Change of pace for cattleman
ONE of the men who lends his surname to a renowned livestock and real estate agency is winding down.
Michael Stevens has retired from his directorship of Stevens Egan Johnston (SEJ) but remains committed to serving his clients as a casual employee of the company he helped found.
After 51 years as on agent and 27 years in the top job at SEJ, Mr Stevens feels his family now deserves more of his time.
The father of three and grandfather of five is also planning travel, golf and fishing.
Clients will continue to see Mr Stevens on-farm and also at VLE Leongatha sales on Wednesdays and Thursdays, and occasionally at auctions.
He is pleased to be scaling back at a high point in the livestock caper.
“The beef industry is now the best it’s ever been because there is a shortage of cattle at the moment, and the sheep and lamb industry has never been better because there’s a shortage of supply.”
Over his career, Mr Stevens has seen the introduction of live weight selling, online auctions and the post sale weighing of cattle.
But the future of agriculture worries him. Farmers are typically making little money and young people are not entering the industry, dissuaded by poor returns and high land prices.
“Milk companies may end up having to run properties. Things are going to have
And with Melbourne’s population growing and South Gippsland’s proximity to the metro region, more land is going to be needed for rural living here.
“I do not believe in cutting up all the good farming land but there are areas that are not suitable for farming and would be suitable for sustainable development.”
The life of an agent is demanding. Early days at the former Korumburra saleyards required agents to work from 10pm before market days sorting cattle, finishing at 2pm the following day after sale before heading to clients’ properties to draft lambs.
Agents would be back at the saleyards at 5.30 the next morning for the lamb sale and after lunch, they’d draft some stock before returning to the yards at 10pm to repeat the cycle ahead of Friday’s market.
“After doing all that, some agents would go to Sale or Bairnsdale and then they may have had a clearing sale on the Saturday.”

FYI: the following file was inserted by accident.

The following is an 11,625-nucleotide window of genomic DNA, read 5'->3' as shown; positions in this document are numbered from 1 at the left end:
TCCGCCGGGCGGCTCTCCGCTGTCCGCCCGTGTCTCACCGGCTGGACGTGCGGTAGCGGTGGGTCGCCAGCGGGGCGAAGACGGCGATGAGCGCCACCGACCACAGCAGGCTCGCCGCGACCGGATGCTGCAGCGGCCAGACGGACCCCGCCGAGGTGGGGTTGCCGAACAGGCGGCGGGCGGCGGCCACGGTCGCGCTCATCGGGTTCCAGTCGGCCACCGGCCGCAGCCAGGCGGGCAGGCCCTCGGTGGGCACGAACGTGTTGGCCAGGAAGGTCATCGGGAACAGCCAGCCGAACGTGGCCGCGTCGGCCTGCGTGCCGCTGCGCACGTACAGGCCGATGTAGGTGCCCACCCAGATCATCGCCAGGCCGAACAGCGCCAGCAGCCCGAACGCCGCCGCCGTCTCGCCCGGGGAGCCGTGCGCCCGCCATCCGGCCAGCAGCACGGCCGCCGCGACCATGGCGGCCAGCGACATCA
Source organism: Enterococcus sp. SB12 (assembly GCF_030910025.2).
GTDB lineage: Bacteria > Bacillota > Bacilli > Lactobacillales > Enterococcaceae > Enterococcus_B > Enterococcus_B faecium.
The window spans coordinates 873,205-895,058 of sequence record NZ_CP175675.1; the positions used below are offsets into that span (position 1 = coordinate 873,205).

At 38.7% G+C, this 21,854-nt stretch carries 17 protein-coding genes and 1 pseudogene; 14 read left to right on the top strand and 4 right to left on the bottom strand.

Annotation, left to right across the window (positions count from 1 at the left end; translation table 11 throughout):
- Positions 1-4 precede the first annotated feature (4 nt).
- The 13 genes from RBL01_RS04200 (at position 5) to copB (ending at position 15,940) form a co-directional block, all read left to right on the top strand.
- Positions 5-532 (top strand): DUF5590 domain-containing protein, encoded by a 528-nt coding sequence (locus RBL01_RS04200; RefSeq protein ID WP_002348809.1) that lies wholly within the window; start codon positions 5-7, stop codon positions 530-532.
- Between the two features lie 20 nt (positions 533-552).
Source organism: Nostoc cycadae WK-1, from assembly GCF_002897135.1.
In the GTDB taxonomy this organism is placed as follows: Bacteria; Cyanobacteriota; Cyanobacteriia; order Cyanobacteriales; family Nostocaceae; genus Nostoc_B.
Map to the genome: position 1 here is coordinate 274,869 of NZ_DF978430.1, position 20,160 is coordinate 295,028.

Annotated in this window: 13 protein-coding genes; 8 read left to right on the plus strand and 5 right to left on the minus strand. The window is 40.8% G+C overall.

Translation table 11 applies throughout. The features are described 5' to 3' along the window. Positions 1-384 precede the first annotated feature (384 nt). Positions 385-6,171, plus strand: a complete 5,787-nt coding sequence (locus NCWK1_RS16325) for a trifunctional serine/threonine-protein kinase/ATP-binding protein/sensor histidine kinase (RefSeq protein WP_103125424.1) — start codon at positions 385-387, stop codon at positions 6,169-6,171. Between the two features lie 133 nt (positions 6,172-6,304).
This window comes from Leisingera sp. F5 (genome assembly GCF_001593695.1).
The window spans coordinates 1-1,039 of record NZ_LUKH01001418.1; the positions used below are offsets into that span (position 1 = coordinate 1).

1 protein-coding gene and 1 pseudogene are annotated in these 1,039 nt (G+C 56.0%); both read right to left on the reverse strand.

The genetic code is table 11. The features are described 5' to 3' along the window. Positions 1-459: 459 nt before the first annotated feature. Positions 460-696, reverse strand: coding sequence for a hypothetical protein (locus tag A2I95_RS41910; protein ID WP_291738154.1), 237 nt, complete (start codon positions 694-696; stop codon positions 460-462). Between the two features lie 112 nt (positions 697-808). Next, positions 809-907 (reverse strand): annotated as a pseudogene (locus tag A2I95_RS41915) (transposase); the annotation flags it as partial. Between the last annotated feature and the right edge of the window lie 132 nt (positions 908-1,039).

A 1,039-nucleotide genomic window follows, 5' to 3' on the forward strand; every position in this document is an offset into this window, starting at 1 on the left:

A headmaster at Camberwell High School described Mr Stevens as “a nuisance” and a “terrible waste of time”, and suggested he find a job.
He worked with the former agency Gippsland and Northern (G&N) at the Newmarket and Dandenong saleyards as an office boy for 10 years, before advancing to auctioneer in 1961.
Seeking a change, Mr Stevens sold veterinary chemicals with Bayer based at Hamilton but the job was not as he expected. After 18 months, he resigned and drove a pet food delivery truck around Gippsland and tended to a gardening round in Melbourne.
Mr Stevens returned to livestock in 1972 as an auctioneer with Brian Carroll Pty Ltd at Dandenong and after four years, joined Dennys Lascelles, based at Fish Creek, having just married his wife Robin and bought a house at Bunyip in West Gippsland.
The couple has lived in the area ever since.
The company later became DSM Estates. Mr Stevens managed the local office, with Bill Egan second-in-charge, when the company fell under the Elders’ empire.
“Some of our customers were not happy with that and asked if Bill and I would set up our own company,” Mr Stevens said.
SEJ was founded in 1983 by Mr Stevens, Mr Egan, their mate Bill Sweeney, and then Dalgetys Leongatha manager, Terry Johnston.
The four encountered difficulty securing funding from banks and spent long hours in the evenings contacting clients, but the company has now grown to include branches at Leongatha, Foster, Sandy Point, Warragul and VLE Pakenham, with 27 staff.
Among the longstanding employees have been Andrea Funnell, Anne Holland, Anne-Marie Calder and Michelle Matthews.
A percentage of the business was sold to Tasmanian-based Ruralco, offering more buying power.
The Stevenses have a son Sam, married to Megan with children Ella, Amelia and Oliver; daughter Meg, married to Craig with sons Fred and George; and a daughter Sarah.
Short URL: http://thestar.com.au/?p=1044